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DNA Repair, Mutations and Cellular Aging

Jan Vijg

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National Institutes of Health (NIH)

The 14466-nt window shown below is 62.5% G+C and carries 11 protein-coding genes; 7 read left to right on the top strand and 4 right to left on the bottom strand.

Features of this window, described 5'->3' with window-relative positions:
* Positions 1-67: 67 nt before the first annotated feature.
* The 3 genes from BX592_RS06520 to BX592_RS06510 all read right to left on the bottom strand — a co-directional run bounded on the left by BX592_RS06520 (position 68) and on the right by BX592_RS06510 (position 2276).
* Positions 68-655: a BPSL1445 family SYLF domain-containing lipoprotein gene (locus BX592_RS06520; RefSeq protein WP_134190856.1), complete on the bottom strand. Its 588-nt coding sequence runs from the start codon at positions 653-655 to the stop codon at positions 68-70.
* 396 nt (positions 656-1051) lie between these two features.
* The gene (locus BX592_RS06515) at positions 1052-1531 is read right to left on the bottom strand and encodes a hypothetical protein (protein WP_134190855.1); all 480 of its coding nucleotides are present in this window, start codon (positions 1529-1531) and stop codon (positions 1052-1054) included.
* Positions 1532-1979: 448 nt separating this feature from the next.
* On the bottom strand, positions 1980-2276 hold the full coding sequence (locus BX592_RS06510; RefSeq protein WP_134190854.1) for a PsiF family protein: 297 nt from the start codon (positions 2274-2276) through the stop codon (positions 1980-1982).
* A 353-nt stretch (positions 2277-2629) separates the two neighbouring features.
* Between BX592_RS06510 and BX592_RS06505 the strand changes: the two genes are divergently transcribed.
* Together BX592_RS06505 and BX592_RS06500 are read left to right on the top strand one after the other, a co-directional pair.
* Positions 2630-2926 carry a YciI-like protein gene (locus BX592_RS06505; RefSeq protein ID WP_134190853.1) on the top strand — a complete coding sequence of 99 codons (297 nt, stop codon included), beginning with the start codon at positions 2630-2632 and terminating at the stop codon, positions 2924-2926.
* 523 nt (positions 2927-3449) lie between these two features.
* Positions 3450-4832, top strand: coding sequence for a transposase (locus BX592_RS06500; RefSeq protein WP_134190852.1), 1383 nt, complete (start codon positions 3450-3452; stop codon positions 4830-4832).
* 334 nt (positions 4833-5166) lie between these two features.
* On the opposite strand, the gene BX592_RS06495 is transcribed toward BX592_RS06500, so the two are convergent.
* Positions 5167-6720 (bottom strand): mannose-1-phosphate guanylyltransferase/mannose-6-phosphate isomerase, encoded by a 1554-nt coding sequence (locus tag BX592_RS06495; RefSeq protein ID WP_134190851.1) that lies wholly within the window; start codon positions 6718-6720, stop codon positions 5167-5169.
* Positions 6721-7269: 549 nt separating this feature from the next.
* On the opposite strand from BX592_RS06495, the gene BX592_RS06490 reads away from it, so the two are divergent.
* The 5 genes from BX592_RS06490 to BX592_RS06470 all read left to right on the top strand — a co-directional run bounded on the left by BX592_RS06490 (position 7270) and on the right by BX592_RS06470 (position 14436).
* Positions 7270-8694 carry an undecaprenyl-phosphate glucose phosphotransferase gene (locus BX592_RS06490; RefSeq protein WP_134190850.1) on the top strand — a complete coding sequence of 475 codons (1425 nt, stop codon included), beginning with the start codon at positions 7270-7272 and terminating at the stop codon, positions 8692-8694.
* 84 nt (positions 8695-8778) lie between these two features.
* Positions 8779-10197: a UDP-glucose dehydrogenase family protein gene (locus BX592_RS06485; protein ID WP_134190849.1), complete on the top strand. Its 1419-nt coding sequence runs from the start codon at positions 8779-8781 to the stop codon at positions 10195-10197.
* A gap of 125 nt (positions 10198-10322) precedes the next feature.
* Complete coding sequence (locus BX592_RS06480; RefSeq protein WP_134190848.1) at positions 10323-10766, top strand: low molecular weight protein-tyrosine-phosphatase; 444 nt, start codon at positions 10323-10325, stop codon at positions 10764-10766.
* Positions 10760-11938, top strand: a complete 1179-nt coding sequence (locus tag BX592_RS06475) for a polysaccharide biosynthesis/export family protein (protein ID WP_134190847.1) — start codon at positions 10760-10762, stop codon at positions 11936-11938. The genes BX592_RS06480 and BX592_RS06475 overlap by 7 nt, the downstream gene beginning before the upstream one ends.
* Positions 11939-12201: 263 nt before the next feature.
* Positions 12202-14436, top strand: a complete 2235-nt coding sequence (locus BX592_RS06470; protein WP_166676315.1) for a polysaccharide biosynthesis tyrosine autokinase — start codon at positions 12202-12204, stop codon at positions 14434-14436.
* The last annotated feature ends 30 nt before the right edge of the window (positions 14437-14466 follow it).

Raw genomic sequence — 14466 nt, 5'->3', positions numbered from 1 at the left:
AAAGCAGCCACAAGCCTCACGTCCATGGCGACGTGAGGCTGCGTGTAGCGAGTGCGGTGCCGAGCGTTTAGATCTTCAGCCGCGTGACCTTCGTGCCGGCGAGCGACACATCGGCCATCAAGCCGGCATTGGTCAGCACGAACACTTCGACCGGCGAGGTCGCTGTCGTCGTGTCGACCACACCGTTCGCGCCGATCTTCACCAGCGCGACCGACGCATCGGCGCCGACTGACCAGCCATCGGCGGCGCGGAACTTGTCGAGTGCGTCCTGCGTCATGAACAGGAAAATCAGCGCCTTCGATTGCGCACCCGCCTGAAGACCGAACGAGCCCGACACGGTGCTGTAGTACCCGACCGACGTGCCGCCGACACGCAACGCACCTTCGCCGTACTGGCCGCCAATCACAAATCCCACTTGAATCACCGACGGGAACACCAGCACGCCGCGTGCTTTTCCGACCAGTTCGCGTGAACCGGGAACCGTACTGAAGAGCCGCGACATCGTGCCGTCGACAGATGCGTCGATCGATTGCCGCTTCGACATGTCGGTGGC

Genome maintenance systems in complex organisms act to promote cell survival at the cost of occasional mutations as a consequence of repair or replication errors. When DNA damage levels are high, these systems can induce apoptosis or cellular senescence to prevent a high mutation load, the most serious consequence of which is cancer. Hence, genome maintenance systems protect organisms at early ages when the impact of losing proliferative cells to apoptosis or senescence is low. However, at later ages the impact of accumulating mutations, depleting cells through apoptosis, and accumulating non-dividing, pro-inflammatory senescent cells is high. Therefore, genome maintenance systems and their sequelae are another example of antagonistic pleiotropy. Importantly, this balancing act can be manipulated, as demonstrated by various conditions that extend life span, including dietary restriction, somatotrophic restraint and possibly the microRNA-mediated cell preservation response. In this renewal application, we propose to further characterize the pro-aging effects of DNA damage and explore if human extreme longevity and healthy aging can be related to exceptional genome maintenance. Based on the results we will then use premature aging mouse models to develop and test novel interventions that promote healthy aging and longevity. The results should clarify the relationships in humans and mice between specific defects in genome maintenance and aging phenotypes, better define proximal end points of aging driven by DNA damage and cellular damage responses in humans and mice and lead to molecular and cellular interventions that alleviate genotoxic stress and/or improve genome maintenance. Based on a wealth of evidence suggesting a causal relationship between adverse health effects associated with aging and DNA damage responses, this PPG application is designed to resolve the complex web of cause and effect relationships between DNA damage and aging, establish clear links between human and mouse DNA damage responses, and explore logical routes to modify these responses to ameliorate genome degeneration and its adverse health effects.

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